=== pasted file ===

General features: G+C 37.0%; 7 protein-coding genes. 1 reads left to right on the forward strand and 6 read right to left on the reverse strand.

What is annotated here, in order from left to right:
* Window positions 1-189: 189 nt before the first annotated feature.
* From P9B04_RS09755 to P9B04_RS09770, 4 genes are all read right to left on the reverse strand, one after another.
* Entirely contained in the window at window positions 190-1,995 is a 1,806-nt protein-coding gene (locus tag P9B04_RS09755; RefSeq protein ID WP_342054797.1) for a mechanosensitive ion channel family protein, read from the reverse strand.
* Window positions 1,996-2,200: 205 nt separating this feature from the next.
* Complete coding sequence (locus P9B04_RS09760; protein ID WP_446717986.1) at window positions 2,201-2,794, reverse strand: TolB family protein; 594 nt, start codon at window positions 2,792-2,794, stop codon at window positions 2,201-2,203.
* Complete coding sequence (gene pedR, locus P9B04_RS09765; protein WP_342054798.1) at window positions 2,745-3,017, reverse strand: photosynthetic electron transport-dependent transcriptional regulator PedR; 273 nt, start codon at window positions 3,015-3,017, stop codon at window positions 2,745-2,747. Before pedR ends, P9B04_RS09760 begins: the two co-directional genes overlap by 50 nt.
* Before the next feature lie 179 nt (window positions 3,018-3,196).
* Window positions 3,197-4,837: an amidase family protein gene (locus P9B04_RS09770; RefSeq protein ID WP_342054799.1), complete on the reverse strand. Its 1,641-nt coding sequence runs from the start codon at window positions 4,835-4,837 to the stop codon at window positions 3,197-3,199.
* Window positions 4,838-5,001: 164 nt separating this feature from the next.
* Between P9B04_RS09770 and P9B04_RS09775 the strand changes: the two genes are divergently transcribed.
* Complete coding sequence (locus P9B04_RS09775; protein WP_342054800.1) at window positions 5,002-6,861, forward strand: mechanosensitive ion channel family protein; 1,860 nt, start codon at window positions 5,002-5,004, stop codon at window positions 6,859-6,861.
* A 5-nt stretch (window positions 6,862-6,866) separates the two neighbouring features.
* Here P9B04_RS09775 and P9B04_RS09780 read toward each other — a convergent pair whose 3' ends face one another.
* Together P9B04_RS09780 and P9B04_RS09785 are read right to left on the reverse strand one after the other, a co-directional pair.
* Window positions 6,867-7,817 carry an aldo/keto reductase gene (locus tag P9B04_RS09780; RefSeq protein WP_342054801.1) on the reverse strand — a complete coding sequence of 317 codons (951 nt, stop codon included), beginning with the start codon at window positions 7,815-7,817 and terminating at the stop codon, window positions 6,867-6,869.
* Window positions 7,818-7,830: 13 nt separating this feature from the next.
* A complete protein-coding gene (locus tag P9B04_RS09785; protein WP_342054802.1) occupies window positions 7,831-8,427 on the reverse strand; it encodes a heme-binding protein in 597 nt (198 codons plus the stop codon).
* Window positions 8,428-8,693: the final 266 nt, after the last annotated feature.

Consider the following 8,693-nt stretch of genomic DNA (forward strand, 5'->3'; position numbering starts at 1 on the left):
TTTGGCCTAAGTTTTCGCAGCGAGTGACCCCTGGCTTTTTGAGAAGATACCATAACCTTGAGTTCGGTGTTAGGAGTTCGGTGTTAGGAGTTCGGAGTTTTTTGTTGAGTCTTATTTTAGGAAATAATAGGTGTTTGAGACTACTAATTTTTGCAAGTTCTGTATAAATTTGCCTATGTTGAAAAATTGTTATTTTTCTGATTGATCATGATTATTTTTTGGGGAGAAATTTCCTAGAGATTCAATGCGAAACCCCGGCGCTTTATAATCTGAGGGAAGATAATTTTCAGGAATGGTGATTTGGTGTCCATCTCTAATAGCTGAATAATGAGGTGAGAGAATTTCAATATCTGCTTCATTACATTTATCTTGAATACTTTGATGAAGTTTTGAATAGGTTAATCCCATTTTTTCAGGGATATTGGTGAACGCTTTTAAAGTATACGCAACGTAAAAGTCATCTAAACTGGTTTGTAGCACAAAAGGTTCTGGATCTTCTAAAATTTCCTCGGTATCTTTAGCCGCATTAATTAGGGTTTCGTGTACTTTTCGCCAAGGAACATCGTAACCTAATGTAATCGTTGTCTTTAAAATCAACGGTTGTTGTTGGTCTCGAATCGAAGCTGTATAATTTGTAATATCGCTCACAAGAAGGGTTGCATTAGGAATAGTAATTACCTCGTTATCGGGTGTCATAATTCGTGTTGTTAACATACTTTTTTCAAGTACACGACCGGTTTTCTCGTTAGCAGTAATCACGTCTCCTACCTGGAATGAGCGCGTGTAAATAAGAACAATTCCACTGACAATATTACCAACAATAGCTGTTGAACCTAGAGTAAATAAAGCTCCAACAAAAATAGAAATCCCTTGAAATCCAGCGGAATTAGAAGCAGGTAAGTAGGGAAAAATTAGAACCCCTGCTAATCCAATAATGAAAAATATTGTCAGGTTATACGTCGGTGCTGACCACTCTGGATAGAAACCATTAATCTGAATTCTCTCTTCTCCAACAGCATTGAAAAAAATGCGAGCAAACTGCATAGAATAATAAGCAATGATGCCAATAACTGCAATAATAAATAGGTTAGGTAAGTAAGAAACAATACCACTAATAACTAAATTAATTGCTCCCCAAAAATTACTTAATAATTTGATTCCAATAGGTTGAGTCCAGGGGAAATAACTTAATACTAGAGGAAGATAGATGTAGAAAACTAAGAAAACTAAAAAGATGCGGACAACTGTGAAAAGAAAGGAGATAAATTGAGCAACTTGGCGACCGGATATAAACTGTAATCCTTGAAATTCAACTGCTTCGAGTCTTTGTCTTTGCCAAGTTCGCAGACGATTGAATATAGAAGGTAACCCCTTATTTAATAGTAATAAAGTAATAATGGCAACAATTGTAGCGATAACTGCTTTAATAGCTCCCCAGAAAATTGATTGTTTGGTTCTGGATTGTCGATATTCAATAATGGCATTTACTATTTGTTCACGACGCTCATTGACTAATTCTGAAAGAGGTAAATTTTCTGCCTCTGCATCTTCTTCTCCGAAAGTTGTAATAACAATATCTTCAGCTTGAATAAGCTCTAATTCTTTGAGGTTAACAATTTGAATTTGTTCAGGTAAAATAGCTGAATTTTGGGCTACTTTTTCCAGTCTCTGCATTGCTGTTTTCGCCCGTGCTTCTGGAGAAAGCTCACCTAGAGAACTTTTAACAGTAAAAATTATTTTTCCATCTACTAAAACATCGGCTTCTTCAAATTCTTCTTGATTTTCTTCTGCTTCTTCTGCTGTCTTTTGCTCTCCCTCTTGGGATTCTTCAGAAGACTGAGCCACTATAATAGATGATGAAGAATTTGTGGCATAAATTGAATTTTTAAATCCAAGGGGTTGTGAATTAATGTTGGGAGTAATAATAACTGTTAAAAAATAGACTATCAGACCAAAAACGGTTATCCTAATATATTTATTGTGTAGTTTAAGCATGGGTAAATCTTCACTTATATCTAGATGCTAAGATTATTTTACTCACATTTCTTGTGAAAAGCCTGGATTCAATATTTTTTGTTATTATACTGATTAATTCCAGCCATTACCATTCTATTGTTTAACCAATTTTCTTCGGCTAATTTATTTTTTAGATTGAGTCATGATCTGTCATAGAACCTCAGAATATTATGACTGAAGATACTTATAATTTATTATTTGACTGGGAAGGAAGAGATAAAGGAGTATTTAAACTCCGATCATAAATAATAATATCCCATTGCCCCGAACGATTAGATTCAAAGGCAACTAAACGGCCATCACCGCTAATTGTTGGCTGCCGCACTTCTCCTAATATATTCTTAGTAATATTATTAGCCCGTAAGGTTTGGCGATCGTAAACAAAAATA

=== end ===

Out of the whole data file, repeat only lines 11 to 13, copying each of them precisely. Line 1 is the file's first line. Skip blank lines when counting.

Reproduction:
* Window positions 4,838-5,001: 164 nt separating this feature from the next.
* Between P9B04_RS09770 and P9B04_RS09775 the strand changes: the two genes are divergently transcribed.
* Complete coding sequence (locus P9B04_RS09775; protein WP_342054800.1) at window positions 5,002-6,861, forward strand: mechanosensitive ion channel family protein; 1,860 nt, start codon at window positions 5,002-5,004, stop codon at window positions 6,859-6,861.